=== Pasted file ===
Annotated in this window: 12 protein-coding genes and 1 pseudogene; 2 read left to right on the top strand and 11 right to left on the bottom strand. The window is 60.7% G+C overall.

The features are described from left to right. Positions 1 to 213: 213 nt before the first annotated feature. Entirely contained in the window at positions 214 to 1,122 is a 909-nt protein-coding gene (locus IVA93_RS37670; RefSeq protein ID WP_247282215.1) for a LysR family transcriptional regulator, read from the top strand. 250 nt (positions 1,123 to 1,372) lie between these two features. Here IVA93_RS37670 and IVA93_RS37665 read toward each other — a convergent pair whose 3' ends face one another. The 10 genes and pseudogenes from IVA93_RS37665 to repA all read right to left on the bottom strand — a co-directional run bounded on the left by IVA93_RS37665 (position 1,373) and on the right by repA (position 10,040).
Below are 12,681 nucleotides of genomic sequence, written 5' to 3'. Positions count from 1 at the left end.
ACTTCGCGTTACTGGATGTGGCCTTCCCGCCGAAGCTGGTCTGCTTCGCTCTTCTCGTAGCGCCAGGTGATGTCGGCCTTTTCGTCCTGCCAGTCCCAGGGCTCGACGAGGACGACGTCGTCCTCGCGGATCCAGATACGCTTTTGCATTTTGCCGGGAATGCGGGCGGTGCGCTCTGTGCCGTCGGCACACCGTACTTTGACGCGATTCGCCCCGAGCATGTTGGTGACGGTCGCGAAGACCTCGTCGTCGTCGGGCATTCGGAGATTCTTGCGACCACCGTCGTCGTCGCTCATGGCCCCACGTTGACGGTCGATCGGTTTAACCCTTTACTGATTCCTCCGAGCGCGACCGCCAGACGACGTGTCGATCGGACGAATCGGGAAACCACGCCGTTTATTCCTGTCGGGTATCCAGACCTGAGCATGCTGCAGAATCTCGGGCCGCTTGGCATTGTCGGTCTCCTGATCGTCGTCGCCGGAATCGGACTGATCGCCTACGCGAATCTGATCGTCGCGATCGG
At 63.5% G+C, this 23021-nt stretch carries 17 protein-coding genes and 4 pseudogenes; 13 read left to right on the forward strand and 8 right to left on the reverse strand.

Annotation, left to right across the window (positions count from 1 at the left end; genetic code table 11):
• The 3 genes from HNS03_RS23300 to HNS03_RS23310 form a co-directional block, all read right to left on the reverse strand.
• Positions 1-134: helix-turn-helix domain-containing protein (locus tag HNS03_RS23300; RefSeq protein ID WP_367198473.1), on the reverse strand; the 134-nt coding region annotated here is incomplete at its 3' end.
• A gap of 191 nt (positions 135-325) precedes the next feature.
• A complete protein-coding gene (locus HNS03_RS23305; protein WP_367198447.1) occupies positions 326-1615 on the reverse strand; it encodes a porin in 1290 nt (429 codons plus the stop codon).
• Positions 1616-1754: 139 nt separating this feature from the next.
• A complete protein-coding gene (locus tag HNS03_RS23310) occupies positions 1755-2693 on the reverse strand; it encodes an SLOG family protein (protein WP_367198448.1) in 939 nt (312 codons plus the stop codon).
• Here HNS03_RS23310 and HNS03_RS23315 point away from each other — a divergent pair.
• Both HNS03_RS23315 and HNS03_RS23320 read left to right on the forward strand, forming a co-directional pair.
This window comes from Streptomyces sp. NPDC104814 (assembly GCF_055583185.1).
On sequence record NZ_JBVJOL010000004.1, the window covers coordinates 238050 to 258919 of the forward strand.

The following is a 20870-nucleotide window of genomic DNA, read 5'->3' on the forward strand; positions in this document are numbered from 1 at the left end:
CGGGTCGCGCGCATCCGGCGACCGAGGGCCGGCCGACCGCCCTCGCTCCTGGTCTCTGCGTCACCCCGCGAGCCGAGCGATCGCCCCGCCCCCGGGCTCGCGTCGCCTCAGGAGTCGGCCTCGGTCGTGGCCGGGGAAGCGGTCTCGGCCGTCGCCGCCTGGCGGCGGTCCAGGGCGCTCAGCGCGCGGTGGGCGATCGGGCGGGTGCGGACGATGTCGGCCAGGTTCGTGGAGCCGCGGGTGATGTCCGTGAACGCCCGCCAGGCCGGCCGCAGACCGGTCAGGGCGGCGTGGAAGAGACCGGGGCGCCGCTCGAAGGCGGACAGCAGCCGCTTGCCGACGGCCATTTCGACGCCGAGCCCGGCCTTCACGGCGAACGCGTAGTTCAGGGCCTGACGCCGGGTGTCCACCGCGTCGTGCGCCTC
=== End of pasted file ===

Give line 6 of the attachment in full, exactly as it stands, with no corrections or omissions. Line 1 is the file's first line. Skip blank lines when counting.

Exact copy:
Annotation, left to right across the window (positions count from 1 at the left end; genetic code table 11):